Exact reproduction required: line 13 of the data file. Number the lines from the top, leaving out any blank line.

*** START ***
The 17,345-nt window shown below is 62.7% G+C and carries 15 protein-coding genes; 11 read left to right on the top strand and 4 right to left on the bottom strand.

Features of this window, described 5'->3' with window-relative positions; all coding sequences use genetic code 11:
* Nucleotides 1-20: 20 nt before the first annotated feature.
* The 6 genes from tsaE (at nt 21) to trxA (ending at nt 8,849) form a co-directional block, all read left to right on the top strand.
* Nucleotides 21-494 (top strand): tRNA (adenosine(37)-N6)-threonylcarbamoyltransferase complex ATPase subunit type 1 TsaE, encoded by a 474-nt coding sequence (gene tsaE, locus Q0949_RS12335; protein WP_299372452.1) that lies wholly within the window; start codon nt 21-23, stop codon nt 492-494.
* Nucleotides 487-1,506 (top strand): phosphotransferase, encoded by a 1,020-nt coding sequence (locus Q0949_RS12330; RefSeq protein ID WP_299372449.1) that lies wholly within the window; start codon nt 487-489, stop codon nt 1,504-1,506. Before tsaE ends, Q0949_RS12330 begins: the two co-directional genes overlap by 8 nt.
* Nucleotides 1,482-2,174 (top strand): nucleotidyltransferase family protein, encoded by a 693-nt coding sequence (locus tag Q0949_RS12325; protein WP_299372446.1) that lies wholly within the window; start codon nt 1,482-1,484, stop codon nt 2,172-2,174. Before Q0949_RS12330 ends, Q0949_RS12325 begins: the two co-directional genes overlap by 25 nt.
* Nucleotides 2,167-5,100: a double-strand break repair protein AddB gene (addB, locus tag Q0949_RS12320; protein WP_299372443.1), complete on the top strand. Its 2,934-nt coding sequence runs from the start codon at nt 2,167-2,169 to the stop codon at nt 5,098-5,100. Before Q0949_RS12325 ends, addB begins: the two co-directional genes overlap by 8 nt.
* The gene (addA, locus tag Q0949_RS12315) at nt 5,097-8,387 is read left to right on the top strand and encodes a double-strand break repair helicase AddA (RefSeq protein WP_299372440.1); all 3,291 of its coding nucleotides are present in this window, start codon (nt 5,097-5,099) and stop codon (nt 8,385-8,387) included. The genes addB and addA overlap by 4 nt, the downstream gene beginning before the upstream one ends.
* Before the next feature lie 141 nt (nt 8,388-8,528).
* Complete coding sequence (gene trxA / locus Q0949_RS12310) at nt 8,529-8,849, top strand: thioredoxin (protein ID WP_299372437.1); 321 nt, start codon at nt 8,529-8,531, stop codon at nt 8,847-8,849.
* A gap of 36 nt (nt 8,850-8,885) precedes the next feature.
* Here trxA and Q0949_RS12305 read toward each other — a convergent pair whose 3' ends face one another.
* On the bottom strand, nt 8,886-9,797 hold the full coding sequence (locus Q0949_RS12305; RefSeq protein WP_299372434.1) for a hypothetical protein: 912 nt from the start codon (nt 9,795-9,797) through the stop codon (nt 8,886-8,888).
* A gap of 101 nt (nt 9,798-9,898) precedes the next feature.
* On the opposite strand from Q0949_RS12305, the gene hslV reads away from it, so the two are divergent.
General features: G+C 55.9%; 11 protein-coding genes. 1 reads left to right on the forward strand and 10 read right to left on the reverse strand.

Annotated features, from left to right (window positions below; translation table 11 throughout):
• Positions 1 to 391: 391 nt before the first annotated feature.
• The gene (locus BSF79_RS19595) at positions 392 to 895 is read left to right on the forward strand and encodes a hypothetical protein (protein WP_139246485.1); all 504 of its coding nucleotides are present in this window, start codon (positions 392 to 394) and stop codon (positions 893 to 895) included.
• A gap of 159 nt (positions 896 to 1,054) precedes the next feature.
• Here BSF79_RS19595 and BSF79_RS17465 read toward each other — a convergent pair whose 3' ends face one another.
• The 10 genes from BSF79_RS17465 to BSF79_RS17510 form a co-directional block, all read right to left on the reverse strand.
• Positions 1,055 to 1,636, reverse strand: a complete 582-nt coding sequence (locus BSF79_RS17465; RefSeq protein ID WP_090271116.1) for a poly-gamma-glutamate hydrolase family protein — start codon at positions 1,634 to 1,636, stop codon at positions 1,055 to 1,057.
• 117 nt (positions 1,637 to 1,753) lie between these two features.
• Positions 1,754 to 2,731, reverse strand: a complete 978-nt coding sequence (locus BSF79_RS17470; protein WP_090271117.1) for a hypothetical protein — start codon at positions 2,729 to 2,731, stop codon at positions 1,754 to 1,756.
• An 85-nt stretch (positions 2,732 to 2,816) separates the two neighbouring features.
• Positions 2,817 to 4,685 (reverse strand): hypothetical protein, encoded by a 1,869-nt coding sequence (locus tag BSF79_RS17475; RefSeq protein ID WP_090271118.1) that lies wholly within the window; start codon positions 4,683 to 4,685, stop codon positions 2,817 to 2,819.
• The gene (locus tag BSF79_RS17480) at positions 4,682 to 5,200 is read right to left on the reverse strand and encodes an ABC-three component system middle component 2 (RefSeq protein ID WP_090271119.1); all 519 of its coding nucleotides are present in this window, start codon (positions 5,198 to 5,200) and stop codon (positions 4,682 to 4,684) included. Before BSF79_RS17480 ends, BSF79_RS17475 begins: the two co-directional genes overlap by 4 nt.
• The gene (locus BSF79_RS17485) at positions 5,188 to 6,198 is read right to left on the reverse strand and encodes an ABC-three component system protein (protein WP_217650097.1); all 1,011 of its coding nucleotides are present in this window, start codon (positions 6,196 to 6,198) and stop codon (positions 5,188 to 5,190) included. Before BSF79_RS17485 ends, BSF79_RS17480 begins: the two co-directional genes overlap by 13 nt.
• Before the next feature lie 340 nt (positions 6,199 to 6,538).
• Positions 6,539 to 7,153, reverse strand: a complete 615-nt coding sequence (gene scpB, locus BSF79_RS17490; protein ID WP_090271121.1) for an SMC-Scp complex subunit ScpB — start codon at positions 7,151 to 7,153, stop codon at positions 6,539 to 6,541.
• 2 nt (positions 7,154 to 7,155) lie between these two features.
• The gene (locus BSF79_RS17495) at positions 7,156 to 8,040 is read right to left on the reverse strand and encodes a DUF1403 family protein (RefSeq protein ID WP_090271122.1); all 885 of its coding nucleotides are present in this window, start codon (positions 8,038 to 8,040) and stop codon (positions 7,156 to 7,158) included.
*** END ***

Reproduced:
* Here trxA and Q0949_RS12305 read toward each other — a convergent pair whose 3' ends face one another.